What was striking throughout the conference was actually how little e-commerce was mentioned – it is now just “commerce” and the process, models and platform are commonplace, and therefore not noteworthy.
The key theme was the addition of a social layer to customer engagement, and crucially in generating better experiences and higher conversion rates through the creation of a community of knowledge, interest or data.
This theme was highlighted by US platform Etsy, highly focused on brand and community building in order to create the right environment for its population of small artists and makers. Styling itself as the “worlds handmade marketplace” Etsy is growing rapidly and will turnover c.$700M this year.
Same principles but other end of the scale, Spanish start up pitch winner Edenes combined sharing functionality with online shopping decisions to drive a compelling, and social, offer.
And so it continued – from Spanish live music start up EmeSound to US fashion community Poshmark to Israeli crowdsourced traffic guide Waze – a social or community element as a defining principle in the business or service model; All emblematic of the massive shift in consumer behaviours driven in a very short space of time by ubiquitous connectivity and smartphone technology.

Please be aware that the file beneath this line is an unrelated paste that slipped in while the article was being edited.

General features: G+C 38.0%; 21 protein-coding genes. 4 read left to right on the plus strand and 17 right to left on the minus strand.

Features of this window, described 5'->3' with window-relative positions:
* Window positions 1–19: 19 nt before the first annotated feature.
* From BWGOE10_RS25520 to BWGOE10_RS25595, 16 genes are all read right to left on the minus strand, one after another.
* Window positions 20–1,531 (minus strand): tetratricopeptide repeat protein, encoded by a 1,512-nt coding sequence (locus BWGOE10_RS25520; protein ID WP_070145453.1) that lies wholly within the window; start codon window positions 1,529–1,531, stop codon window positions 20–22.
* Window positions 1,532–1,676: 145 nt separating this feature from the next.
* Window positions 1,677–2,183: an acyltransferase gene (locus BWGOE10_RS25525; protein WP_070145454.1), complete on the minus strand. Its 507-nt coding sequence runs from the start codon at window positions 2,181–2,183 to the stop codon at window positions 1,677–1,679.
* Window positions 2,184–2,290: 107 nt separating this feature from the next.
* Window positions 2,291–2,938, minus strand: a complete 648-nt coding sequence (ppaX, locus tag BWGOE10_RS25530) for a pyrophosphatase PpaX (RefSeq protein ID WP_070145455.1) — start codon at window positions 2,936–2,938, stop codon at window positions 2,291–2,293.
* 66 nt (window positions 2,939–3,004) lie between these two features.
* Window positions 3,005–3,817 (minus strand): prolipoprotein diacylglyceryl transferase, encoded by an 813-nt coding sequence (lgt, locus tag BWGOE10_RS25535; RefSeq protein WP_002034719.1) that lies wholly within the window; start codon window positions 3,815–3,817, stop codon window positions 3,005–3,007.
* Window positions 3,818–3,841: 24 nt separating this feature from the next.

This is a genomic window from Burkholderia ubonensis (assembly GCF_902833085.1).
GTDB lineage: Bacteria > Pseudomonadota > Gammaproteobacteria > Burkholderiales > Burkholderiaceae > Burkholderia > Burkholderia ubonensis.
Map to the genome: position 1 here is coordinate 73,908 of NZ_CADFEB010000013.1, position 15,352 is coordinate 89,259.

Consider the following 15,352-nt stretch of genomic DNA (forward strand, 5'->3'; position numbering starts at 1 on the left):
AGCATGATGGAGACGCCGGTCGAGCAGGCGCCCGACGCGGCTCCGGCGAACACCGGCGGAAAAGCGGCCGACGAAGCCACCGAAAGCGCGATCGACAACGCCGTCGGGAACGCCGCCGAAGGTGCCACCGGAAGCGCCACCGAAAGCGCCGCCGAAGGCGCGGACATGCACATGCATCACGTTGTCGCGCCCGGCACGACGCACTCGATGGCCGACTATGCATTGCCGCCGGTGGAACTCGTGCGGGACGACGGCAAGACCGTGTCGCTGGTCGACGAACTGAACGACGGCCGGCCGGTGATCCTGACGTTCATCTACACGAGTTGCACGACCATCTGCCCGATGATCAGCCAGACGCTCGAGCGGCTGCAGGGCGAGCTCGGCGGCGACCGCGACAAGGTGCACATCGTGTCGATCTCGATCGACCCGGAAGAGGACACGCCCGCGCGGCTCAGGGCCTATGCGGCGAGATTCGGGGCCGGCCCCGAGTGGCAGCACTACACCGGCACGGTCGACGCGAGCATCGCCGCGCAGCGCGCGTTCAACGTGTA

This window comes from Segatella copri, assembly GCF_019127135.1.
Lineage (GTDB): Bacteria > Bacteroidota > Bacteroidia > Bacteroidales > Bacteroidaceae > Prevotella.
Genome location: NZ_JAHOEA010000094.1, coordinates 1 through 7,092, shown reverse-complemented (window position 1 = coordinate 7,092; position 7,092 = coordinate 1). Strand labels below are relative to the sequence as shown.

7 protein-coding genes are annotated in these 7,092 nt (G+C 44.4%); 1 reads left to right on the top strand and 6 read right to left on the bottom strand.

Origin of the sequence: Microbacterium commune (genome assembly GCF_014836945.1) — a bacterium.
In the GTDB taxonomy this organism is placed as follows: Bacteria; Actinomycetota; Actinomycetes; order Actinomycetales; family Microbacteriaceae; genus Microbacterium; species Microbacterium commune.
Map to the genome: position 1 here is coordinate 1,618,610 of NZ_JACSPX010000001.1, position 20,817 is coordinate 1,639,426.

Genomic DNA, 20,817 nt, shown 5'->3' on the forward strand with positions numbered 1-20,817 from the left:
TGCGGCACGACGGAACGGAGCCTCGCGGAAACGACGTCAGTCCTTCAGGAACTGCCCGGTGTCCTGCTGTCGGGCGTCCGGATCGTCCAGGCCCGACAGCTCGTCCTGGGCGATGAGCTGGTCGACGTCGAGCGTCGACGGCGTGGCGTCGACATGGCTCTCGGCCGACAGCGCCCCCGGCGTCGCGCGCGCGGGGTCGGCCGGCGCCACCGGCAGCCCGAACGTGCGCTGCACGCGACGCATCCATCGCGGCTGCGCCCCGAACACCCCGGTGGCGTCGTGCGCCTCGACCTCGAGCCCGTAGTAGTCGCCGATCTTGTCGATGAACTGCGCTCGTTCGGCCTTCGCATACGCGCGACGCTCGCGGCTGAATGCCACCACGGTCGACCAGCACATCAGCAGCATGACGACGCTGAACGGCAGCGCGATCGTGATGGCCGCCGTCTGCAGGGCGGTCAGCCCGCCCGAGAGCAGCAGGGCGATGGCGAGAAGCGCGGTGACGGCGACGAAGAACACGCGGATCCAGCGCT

The star of the show for me was Quirky. With a mission to make “invention accessible” this New York business launches products on a weekly basis, rapidly moving from simple idea on their online platform, to community refinement, to rapid manufacture and market place. Inventors and contributors are assigned a value of their input to the final product and revenues are disbursed back through the community. Simple, focused and inspiring – it felt like the type of paradigm shift we should expect as the world of distributed manufacturing and 3D printing arrives.